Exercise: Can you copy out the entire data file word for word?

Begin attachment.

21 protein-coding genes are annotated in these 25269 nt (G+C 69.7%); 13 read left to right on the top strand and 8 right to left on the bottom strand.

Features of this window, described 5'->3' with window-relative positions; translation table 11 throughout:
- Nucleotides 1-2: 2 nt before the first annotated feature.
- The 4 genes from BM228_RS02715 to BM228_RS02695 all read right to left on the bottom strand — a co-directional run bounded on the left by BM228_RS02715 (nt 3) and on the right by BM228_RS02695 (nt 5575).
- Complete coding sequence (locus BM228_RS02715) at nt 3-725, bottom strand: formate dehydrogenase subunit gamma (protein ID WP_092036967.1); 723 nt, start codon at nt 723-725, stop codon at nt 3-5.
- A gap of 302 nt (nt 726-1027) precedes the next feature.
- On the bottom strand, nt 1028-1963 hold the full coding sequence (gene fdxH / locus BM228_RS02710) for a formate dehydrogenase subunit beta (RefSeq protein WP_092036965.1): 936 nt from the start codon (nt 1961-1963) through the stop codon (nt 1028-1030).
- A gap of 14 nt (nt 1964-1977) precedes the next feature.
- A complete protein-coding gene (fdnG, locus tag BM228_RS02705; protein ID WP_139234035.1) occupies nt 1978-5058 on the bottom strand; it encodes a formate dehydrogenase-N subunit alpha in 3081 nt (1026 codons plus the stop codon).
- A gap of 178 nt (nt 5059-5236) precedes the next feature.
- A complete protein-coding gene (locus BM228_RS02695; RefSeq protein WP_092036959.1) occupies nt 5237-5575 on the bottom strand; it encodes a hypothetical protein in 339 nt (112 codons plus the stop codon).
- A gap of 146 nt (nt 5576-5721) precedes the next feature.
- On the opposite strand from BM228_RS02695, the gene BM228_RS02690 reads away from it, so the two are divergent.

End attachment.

21 protein-coding genes are annotated in these 25269 nt (G+C 69.7%); 13 read left to right on the top strand and 8 right to left on the bottom strand.

Features of this window, described 5'->3' with window-relative positions; translation table 11 throughout:
- Nucleotides 1-2: 2 nt before the first annotated feature.
- The 4 genes from BM228_RS02715 to BM228_RS02695 all read right to left on the bottom strand — a co-directional run bounded on the left by BM228_RS02715 (nt 3) and on the right by BM228_RS02695 (nt 5575).
- Complete coding sequence (locus BM228_RS02715) at nt 3-725, bottom strand: formate dehydrogenase subunit gamma (protein ID WP_092036967.1); 723 nt, start codon at nt 723-725, stop codon at nt 3-5.
- A gap of 302 nt (nt 726-1027) precedes the next feature.
- On the bottom strand, nt 1028-1963 hold the full coding sequence (gene fdxH / locus BM228_RS02710) for a formate dehydrogenase subunit beta (RefSeq protein WP_092036965.1): 936 nt from the start codon (nt 1961-1963) through the stop codon (nt 1028-1030).
- A gap of 14 nt (nt 1964-1977) precedes the next feature.
- A complete protein-coding gene (fdnG, locus tag BM228_RS02705; protein ID WP_139234035.1) occupies nt 1978-5058 on the bottom strand; it encodes a formate dehydrogenase-N subunit alpha in 3081 nt (1026 codons plus the stop codon).
- A gap of 178 nt (nt 5059-5236) precedes the next feature.
- A complete protein-coding gene (locus BM228_RS02695; RefSeq protein WP_092036959.1) occupies nt 5237-5575 on the bottom strand; it encodes a hypothetical protein in 339 nt (112 codons plus the stop codon).
- A gap of 146 nt (nt 5576-5721) precedes the next feature.
- On the opposite strand from BM228_RS02695, the gene BM228_RS02690 reads away from it, so the two are divergent.